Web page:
Whether Chetan Bhagat's novels really that bad?
Before I come to Bhagat’s novels, let me give you some idea about the prospective young readers in India.
There are around 25 crore students enrolled in schools across India in 2016. Only 17% of the students get an opportunity to read in English medium school. And even out of those 17% there are those sub-standard English medium schools which fall in rural or semi urban areas where even teachers themselves aren’t well versed with the English language. To get to study in Posh schools like St. Xaviers, St. Stephens, Sacred Heart, Delhi Public School etc. is still a massive privilege. No wonder the word “convent educated” is a popular phrase in the matrimonial advertisements.
If 90% of youth even today are not proficient in English, I can guess back in 2004, the figures may well be 95–96%. And it’s in college (Particularly in Engineering) the Non English medium youth realize that the system had made them weak in what is perhaps is the most important thing in Job seeking: English Language.
ENGLISH LITERATURE OPTIONS FOR NON ENGLISH YOUTH OF INDIA.
In college, your English medium friends recommend you English literature Ayn Rand, Paulo Coelho, Daniel Steele, J.K Rowling etc. And it’s difficult for vernacular kids to comprehend them not just because they use difficult English but also they are set in a foreign environment. Then we have Indian options like Arundhati Roy, Salman Rushdie, Vikram Seth etc. Let me tell you that made matters even worse. I wasn’t particularly bad at English, but I could read “Midnight’s children”, after a good 3–4 aborted attempts because I just couldn’t get along with the language. Somebody recommended me Vikram Seth’s A suitable Boy. When I saw it had 1600 pages, I surrendered like Lt. Gen. AAK. Niazi. Then I read book “The God of Small Things”, and realized the book had more to so with flowery language than the story. I wondered how it won a Booker, turned out the award to the book in itself was controversial. I can guess how difficult it would be for vernacular folks to understand these English options from Indian authors. No wonder most of them ends up surrendering to their fate after few attempts.
THE ERA OF BHAGAT: A REVOLUTION OR A VIRAL BAD LITERATURE?
Then came Chetan Bhagat. His first book came at a time ( 2004) when India’s BPO sector was booming like anything. Craze for engineering had just begun. IT industry was seen as a medium to change fortune of people from not so rich background. In all these disciplines English language was in much demand. And that’s when Bhagat comes up with his book -Five point someone. The book is kind of a love story set in an Engineering college ( IIT). For the first time there was an urge in the general youth for a book published in English language. Even the vernacular guys found the subject interesting to get them into reading. The book went on to sell more than a million copies.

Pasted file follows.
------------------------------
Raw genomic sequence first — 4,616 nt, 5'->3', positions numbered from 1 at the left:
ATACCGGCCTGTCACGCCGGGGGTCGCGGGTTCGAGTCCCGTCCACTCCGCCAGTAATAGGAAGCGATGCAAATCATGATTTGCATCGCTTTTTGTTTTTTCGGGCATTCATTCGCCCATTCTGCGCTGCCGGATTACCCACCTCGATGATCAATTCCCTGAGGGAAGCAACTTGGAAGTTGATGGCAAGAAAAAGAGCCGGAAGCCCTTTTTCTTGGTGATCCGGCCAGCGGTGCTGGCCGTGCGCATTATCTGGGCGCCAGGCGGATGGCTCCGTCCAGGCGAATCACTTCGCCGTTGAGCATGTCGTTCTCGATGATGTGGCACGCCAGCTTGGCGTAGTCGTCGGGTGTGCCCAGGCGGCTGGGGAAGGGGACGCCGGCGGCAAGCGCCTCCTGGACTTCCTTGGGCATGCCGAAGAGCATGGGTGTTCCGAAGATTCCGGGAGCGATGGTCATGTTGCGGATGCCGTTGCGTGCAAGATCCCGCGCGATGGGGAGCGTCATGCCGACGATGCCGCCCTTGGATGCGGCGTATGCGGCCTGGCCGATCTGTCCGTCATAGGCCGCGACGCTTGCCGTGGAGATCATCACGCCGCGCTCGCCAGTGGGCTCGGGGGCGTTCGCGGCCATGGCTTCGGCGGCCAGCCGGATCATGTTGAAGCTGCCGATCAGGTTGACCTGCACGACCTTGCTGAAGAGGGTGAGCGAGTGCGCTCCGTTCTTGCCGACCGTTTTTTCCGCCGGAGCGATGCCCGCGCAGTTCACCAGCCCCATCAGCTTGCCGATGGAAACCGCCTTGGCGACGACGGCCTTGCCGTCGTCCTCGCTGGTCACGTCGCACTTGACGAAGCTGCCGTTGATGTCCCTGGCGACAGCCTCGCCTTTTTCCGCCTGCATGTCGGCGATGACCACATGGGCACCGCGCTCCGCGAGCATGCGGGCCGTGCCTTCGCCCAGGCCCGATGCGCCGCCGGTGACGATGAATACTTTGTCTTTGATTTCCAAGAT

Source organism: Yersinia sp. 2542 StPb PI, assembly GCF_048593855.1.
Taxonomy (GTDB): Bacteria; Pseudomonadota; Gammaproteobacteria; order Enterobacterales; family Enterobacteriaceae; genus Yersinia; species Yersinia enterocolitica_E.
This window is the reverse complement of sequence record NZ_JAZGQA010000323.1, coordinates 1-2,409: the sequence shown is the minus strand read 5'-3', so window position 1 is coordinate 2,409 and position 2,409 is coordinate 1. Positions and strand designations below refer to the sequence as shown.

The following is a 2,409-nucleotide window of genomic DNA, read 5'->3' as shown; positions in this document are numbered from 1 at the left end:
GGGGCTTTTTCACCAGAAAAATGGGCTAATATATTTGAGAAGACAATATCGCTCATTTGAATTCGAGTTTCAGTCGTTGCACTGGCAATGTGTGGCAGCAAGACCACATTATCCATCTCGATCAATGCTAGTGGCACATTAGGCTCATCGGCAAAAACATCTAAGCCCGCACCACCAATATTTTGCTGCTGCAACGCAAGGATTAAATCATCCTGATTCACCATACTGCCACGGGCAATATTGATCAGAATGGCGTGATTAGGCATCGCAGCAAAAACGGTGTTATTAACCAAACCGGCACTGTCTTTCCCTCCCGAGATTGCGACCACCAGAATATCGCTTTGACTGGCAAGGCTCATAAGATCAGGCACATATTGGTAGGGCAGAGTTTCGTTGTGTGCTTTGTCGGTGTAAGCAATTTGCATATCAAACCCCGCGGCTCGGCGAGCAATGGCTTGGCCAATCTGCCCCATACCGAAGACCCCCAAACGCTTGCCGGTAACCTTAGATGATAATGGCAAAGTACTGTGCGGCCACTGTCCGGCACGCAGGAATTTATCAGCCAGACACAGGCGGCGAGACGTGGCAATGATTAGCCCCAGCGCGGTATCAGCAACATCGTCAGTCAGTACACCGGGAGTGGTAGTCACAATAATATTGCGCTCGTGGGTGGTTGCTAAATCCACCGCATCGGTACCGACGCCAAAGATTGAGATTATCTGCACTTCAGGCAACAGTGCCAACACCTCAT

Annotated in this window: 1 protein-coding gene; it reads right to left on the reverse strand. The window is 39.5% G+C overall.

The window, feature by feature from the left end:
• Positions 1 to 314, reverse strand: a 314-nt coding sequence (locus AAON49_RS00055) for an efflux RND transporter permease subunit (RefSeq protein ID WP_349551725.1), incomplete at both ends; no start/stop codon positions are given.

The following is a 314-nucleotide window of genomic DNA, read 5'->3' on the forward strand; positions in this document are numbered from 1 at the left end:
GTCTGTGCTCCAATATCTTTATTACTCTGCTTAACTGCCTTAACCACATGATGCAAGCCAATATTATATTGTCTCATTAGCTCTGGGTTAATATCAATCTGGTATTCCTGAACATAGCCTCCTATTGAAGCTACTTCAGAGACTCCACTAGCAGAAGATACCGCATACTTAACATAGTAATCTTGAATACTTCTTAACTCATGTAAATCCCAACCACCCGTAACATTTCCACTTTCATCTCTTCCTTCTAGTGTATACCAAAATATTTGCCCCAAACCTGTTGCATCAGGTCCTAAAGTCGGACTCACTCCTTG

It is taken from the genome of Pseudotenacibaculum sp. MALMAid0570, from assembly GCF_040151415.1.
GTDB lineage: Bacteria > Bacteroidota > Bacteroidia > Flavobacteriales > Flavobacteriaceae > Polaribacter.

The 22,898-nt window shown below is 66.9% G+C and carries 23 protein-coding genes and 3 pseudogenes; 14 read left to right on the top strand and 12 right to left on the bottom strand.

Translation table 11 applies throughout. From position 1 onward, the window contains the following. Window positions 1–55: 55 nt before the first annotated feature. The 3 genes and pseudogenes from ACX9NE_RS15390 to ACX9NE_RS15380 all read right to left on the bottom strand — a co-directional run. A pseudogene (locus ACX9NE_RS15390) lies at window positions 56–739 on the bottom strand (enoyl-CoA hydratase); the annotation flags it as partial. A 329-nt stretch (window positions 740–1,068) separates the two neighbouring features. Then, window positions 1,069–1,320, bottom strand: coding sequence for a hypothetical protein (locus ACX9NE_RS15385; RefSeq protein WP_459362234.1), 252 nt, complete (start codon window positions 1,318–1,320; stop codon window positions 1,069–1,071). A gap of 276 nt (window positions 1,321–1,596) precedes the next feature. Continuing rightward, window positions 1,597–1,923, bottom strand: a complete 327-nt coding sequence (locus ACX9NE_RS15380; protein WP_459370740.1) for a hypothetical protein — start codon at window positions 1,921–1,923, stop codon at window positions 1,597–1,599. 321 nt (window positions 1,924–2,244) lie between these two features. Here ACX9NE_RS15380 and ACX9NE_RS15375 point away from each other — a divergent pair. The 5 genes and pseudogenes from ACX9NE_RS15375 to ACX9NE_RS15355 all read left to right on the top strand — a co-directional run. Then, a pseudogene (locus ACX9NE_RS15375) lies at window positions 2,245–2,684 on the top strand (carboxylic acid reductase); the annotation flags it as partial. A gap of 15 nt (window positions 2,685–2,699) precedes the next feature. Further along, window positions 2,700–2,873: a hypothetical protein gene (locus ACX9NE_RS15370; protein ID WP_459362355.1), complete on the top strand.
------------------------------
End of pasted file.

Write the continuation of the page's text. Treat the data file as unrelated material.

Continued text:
By the time US recession set it in, Bhagat had three successful novels. He had become a sensation, a revolution that got the an average college going youth to read books.
Bhagat’s four books later inspired Bollywood movies. 3 Idiots (5 Point). In fact Kai Po Che! (3 Mistakes) and 2 States were super hit doing a business of over 700 crores.
Some intellectuals, consider it an honor to deride books of Bhagat. Why? it brought a great number of vernacular youths into the elite “English novel reading club”. So perhaps to put themselves at higher pedestal the elites started harping on this “bad literature” campaign. See, If somebody calls Bhagat’s books elementary novels with cliched story, they are more than welcome. But to write them off as bad reeks of snobbery. Because if almost all of your books inspire blockbusters movies in a language (Hindi) different from which the books were written, you can’t say the stories lacked the plot. If the crticism has to do with verbose language than it’s even more saddening. I am sure most of these critics would have seen and perhaps had admired the Bollywood movies based on Bhagat’s stories.
I will conclude by saying books were intended for common folks and they were good enough to got them into reading. They played the role of tennis ball cricket for kids, which help them in keeping interest along with honing basic skills of the games. Today the kids are playing with soft tennis ball, tomorrow they would be playing with hard leather ball. And even if they don’t, at least they got to play something. I am rather hopeful of finding a Dhoni. 😀